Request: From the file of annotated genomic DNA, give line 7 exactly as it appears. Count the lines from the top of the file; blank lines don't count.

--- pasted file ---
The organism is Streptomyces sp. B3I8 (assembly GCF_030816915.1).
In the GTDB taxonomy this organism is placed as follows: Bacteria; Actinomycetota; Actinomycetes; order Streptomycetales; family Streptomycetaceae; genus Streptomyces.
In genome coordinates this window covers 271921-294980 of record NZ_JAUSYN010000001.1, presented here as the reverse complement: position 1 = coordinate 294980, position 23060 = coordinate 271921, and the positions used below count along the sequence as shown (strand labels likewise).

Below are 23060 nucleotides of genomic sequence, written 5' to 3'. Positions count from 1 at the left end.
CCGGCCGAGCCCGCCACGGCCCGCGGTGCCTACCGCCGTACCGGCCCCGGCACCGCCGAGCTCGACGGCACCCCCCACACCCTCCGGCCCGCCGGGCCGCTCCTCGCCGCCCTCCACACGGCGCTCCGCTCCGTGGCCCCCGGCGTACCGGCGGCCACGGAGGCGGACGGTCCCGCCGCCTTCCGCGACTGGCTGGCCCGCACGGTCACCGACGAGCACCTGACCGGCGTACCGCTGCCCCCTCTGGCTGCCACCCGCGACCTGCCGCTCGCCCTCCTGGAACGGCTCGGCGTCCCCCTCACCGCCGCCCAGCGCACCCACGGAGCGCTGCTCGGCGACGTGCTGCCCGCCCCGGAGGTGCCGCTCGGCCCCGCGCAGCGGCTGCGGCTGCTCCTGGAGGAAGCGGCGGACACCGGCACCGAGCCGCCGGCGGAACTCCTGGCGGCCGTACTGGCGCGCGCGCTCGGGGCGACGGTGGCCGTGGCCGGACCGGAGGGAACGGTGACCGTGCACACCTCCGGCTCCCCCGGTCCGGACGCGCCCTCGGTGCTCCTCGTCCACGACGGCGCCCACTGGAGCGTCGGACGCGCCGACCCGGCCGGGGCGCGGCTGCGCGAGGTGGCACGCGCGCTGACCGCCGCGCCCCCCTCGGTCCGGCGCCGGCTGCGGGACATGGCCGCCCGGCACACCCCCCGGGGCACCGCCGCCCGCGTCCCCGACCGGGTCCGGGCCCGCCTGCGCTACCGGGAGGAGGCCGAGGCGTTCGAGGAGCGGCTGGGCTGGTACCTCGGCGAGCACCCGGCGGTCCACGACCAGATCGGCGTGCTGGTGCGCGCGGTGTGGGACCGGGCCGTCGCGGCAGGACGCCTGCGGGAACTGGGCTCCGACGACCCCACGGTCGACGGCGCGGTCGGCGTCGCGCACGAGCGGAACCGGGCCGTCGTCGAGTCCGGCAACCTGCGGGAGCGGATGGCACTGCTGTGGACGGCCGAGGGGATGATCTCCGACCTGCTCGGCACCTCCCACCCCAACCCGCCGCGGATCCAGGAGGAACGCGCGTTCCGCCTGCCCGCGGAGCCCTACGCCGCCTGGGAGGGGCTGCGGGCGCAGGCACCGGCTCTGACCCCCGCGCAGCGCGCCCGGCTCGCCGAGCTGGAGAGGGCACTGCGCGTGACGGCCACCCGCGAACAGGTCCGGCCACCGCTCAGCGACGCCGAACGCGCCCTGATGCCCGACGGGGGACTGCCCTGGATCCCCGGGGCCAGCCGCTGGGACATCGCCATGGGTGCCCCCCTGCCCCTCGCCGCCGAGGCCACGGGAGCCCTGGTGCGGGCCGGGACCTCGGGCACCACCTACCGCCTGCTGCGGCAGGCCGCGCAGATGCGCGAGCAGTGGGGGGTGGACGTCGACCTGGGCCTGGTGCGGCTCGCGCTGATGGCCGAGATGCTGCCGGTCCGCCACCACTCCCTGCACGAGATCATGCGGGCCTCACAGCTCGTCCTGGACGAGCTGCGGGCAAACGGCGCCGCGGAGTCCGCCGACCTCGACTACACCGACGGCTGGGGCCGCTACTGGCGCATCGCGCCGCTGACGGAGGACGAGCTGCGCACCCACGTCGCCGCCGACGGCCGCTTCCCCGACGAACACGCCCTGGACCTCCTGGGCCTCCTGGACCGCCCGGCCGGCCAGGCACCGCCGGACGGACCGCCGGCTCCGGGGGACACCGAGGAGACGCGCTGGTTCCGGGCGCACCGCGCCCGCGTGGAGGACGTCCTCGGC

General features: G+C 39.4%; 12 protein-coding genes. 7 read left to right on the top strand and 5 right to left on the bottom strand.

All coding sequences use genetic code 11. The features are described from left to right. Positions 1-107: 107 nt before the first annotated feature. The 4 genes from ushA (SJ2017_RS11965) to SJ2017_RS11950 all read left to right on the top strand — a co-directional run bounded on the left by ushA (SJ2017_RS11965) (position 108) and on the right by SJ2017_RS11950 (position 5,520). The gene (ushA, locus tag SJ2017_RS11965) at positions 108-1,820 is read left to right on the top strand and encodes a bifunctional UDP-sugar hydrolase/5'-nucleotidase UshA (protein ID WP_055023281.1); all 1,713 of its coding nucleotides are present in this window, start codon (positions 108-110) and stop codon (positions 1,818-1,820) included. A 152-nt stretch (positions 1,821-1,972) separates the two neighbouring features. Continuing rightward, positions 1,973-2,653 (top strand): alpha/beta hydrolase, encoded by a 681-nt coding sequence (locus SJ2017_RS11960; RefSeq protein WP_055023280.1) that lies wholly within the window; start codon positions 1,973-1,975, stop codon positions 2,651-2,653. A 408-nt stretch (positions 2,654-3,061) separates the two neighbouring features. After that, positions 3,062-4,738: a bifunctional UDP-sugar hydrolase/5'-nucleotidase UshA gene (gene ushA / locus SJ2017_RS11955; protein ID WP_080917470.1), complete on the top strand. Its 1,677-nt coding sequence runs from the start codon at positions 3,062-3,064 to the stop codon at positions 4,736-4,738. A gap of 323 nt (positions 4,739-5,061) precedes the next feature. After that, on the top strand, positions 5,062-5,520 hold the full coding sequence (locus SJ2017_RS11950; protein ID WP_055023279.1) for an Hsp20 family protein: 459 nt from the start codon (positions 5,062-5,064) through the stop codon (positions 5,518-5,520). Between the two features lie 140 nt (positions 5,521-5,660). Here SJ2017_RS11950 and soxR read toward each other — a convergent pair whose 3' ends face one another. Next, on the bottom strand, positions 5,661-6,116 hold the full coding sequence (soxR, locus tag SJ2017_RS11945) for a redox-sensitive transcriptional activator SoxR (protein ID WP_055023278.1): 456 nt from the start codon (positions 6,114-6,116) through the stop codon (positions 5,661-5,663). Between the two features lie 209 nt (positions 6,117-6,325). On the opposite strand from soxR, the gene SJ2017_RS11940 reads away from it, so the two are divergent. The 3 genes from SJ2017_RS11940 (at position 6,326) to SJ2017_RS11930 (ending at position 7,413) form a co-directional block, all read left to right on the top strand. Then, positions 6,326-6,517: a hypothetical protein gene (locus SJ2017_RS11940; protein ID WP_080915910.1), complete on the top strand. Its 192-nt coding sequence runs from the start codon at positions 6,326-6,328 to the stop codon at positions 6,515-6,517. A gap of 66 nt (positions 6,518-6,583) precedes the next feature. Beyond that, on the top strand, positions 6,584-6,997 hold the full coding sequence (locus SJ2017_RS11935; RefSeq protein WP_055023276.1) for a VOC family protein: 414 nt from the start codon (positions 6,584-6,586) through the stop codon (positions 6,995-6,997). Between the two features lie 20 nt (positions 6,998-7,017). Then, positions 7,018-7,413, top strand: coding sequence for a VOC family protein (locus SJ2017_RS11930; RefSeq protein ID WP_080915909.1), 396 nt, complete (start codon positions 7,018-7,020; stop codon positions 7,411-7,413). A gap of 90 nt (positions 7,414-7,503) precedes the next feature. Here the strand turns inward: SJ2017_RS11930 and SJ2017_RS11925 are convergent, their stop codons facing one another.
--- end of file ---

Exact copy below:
All coding sequences use genetic code 11. The features are described from left to right. Positions 1-107: 107 nt before the first annotated feature. The 4 genes from ushA (SJ2017_RS11965) to SJ2017_RS11950 all read left to right on the top strand — a co-directional run bounded on the left by ushA (SJ2017_RS11965) (position 108) and on the right by SJ2017_RS11950 (position 5,520). The gene (ushA, locus tag SJ2017_RS11965) at positions 108-1,820 is read left to right on the top strand and encodes a bifunctional UDP-sugar hydrolase/5'-nucleotidase UshA (protein ID WP_055023281.1); all 1,713 of its coding nucleotides are present in this window, start codon (positions 108-110) and stop codon (positions 1,818-1,820) included. A 152-nt stretch (positions 1,821-1,972) separates the two neighbouring features. Continuing rightward, positions 1,973-2,653 (top strand): alpha/beta hydrolase, encoded by a 681-nt coding sequence (locus SJ2017_RS11960; RefSeq protein WP_055023280.1) that lies wholly within the window; start codon positions 1,973-1,975, stop codon positions 2,651-2,653. A 408-nt stretch (positions 2,654-3,061) separates the two neighbouring features. After that, positions 3,062-4,738: a bifunctional UDP-sugar hydrolase/5'-nucleotidase UshA gene (gene ushA / locus SJ2017_RS11955; protein ID WP_080917470.1), complete on the top strand. Its 1,677-nt coding sequence runs from the start codon at positions 3,062-3,064 to the stop codon at positions 4,736-4,738. A gap of 323 nt (positions 4,739-5,061) precedes the next feature. After that, on the top strand, positions 5,062-5,520 hold the full coding sequence (locus SJ2017_RS11950; protein ID WP_055023279.1) for an Hsp20 family protein: 459 nt from the start codon (positions 5,062-5,064) through the stop codon (positions 5,518-5,520). Between the two features lie 140 nt (positions 5,521-5,660). Here SJ2017_RS11950 and soxR read toward each other — a convergent pair whose 3' ends face one another. Next, on the bottom strand, positions 5,661-6,116 hold the full coding sequence (soxR, locus tag SJ2017_RS11945) for a redox-sensitive transcriptional activator SoxR (protein ID WP_055023278.1): 456 nt from the start codon (positions 6,114-6,116) through the stop codon (positions 5,661-5,663). Between the two features lie 209 nt (positions 6,117-6,325). On the opposite strand from soxR, the gene SJ2017_RS11940 reads away from it, so the two are divergent. The 3 genes from SJ2017_RS11940 (at position 6,326) to SJ2017_RS11930 (ending at position 7,413) form a co-directional block, all read left to right on the top strand. Then, positions 6,326-6,517: a hypothetical protein gene (locus SJ2017_RS11940; protein ID WP_080915910.1), complete on the top strand. Its 192-nt coding sequence runs from the start codon at positions 6,326-6,328 to the stop codon at positions 6,515-6,517. A gap of 66 nt (positions 6,518-6,583) precedes the next feature. Beyond that, on the top strand, positions 6,584-6,997 hold the full coding sequence (locus SJ2017_RS11935; RefSeq protein WP_055023276.1) for a VOC family protein: 414 nt from the start codon (positions 6,584-6,586) through the stop codon (positions 6,995-6,997). Between the two features lie 20 nt (positions 6,998-7,017). Then, positions 7,018-7,413, top strand: coding sequence for a VOC family protein (locus SJ2017_RS11930; RefSeq protein ID WP_080915909.1), 396 nt, complete (start codon positions 7,018-7,020; stop codon positions 7,411-7,413). A gap of 90 nt (positions 7,414-7,503) precedes the next feature. Here the strand turns inward: SJ2017_RS11930 and SJ2017_RS11925 are convergent, their stop codons facing one another.